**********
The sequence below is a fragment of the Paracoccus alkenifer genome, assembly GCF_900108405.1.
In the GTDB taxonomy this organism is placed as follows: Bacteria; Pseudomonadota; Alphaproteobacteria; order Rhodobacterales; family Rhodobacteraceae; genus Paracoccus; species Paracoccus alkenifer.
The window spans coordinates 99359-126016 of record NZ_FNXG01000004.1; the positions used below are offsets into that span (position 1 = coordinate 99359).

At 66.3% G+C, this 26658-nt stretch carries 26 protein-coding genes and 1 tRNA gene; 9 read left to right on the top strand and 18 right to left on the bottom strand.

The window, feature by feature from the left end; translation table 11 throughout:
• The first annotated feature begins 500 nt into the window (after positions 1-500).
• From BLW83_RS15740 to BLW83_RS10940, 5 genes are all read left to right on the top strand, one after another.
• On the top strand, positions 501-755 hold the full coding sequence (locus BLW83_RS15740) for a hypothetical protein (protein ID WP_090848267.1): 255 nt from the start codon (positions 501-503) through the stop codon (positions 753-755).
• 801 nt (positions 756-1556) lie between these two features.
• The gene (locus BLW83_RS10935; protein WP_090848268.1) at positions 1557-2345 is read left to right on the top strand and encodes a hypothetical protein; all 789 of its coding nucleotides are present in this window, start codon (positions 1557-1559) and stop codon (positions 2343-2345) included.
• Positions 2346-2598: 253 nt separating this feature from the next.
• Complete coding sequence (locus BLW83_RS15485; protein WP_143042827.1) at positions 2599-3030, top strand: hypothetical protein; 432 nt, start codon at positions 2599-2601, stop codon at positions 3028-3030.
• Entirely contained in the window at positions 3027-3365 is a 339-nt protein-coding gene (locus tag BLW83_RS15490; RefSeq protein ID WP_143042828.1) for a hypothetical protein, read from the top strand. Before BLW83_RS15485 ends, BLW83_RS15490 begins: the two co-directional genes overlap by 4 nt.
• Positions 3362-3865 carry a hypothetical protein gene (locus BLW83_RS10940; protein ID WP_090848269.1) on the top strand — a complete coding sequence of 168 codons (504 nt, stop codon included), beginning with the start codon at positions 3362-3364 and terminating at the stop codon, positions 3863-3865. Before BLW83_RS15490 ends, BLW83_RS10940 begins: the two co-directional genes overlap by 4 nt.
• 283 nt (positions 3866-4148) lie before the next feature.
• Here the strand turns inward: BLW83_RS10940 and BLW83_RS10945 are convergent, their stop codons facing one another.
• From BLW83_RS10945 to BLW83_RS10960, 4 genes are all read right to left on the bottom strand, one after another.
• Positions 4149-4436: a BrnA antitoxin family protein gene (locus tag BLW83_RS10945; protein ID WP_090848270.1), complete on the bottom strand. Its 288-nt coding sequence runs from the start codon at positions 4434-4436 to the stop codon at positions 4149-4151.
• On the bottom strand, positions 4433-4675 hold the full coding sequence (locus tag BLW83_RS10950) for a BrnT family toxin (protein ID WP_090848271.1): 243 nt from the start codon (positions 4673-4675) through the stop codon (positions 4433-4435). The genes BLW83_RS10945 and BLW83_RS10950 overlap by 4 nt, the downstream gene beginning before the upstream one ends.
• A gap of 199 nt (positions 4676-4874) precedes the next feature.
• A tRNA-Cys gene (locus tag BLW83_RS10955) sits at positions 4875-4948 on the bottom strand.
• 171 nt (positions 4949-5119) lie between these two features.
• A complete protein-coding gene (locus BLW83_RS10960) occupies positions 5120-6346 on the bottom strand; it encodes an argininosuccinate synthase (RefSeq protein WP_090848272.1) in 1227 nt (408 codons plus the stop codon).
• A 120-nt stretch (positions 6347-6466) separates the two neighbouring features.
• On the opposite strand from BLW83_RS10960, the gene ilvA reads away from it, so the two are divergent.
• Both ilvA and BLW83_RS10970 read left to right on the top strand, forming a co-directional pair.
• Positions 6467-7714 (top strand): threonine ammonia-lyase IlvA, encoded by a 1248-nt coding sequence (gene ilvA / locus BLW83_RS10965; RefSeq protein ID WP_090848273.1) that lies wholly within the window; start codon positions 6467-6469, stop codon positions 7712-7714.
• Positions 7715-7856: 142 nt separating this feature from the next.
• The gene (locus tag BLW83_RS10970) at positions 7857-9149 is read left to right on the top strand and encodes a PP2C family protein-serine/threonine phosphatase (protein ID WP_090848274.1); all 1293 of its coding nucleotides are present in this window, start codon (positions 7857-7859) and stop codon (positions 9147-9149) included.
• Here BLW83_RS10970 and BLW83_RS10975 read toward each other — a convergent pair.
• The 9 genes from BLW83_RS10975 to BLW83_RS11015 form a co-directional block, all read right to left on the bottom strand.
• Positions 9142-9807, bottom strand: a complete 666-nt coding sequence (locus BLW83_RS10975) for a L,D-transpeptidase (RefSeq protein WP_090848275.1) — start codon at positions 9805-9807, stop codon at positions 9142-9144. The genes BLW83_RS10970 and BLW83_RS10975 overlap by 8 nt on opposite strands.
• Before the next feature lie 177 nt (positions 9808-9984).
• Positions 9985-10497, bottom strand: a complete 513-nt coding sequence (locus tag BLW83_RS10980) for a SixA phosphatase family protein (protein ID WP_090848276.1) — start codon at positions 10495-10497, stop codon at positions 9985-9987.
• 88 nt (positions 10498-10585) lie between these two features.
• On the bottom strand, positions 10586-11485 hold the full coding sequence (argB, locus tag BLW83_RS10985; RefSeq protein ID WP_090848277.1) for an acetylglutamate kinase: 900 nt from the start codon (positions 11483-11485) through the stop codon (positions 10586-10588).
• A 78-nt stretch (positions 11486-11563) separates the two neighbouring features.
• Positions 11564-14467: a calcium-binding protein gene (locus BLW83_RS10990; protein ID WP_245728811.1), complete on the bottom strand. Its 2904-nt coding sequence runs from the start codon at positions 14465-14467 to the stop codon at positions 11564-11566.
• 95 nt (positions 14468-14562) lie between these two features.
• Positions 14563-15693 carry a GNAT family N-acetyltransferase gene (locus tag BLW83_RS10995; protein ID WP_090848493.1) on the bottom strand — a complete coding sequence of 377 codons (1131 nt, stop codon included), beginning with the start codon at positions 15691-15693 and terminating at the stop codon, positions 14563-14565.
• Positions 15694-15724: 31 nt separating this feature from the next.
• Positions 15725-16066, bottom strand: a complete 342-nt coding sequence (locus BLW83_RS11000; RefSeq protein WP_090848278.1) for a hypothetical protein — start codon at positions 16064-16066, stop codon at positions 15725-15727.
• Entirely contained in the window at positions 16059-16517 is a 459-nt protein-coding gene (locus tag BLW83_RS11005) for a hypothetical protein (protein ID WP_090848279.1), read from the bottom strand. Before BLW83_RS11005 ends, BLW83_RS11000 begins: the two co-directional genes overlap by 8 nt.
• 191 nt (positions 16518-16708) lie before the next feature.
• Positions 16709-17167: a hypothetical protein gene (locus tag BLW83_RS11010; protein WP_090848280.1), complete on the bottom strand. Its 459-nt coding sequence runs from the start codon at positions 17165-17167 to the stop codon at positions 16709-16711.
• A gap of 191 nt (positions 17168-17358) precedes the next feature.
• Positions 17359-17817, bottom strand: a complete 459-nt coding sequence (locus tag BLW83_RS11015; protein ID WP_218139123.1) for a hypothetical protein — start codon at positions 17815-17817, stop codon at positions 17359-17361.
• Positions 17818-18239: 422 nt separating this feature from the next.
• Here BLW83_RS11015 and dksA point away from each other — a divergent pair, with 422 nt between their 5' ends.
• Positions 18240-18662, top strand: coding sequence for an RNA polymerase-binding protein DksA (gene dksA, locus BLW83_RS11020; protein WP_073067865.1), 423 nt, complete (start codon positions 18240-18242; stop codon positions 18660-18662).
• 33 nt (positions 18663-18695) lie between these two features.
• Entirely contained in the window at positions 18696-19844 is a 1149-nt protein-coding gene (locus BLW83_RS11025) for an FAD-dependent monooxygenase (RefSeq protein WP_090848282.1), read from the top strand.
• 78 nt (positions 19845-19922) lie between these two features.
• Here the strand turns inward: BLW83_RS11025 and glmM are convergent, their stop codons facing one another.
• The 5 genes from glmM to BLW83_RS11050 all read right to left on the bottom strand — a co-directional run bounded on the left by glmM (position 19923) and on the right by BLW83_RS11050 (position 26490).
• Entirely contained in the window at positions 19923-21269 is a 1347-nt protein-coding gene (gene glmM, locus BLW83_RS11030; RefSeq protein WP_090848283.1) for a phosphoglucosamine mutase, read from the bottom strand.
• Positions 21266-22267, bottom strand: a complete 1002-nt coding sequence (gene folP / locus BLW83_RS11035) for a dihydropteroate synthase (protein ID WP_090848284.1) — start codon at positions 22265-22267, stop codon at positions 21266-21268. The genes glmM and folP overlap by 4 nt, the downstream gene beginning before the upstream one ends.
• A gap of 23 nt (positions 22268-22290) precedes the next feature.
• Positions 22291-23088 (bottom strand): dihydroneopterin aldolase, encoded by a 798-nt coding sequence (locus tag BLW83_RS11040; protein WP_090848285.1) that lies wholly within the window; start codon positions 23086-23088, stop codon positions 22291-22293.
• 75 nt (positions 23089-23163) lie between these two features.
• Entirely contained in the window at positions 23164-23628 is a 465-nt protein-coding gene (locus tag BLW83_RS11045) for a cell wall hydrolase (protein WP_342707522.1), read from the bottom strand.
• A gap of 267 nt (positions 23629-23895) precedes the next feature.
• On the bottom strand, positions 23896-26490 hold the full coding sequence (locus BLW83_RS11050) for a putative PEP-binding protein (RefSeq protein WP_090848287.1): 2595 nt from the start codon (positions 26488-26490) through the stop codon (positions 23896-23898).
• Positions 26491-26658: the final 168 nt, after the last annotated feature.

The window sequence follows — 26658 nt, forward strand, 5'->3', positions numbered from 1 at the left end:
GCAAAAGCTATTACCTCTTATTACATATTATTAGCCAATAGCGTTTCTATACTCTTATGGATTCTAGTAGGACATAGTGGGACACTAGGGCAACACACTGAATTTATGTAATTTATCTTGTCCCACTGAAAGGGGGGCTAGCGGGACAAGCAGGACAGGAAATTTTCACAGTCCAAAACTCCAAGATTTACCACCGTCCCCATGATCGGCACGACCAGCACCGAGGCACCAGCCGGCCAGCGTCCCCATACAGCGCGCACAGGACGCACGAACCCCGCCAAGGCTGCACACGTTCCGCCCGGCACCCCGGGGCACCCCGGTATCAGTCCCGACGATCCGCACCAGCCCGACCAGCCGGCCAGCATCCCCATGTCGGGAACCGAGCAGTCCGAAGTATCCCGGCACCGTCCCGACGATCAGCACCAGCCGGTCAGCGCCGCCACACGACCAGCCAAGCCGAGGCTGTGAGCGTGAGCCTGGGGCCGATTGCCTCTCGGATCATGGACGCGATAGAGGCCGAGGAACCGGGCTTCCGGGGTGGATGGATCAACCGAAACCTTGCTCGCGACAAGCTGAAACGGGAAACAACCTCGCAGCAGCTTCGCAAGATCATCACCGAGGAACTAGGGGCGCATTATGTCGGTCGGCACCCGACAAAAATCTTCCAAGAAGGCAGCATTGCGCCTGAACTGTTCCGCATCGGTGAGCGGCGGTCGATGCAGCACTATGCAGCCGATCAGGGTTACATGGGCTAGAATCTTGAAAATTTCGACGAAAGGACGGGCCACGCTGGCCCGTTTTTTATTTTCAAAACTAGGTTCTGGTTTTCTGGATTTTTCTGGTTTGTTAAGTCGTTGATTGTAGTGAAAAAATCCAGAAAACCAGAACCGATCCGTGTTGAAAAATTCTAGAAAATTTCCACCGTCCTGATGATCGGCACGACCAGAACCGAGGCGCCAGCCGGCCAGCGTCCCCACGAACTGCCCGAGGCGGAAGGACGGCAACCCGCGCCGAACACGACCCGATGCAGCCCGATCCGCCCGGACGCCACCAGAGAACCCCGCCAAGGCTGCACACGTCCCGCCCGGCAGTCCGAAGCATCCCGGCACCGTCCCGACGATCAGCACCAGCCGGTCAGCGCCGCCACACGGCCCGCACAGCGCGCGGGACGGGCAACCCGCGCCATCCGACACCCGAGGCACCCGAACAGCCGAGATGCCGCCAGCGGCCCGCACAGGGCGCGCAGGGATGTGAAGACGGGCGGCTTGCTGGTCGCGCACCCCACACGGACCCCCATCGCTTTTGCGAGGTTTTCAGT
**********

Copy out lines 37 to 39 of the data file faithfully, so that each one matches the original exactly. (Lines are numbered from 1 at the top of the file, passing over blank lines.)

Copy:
• A 78-nt stretch (positions 11486-11563) separates the two neighbouring features.
• Positions 11564-14467: a calcium-binding protein gene (locus BLW83_RS10990; protein ID WP_245728811.1), complete on the bottom strand. Its 2904-nt coding sequence runs from the start codon at positions 14465-14467 to the stop codon at positions 11564-11566.
• 95 nt (positions 14468-14562) lie between these two features.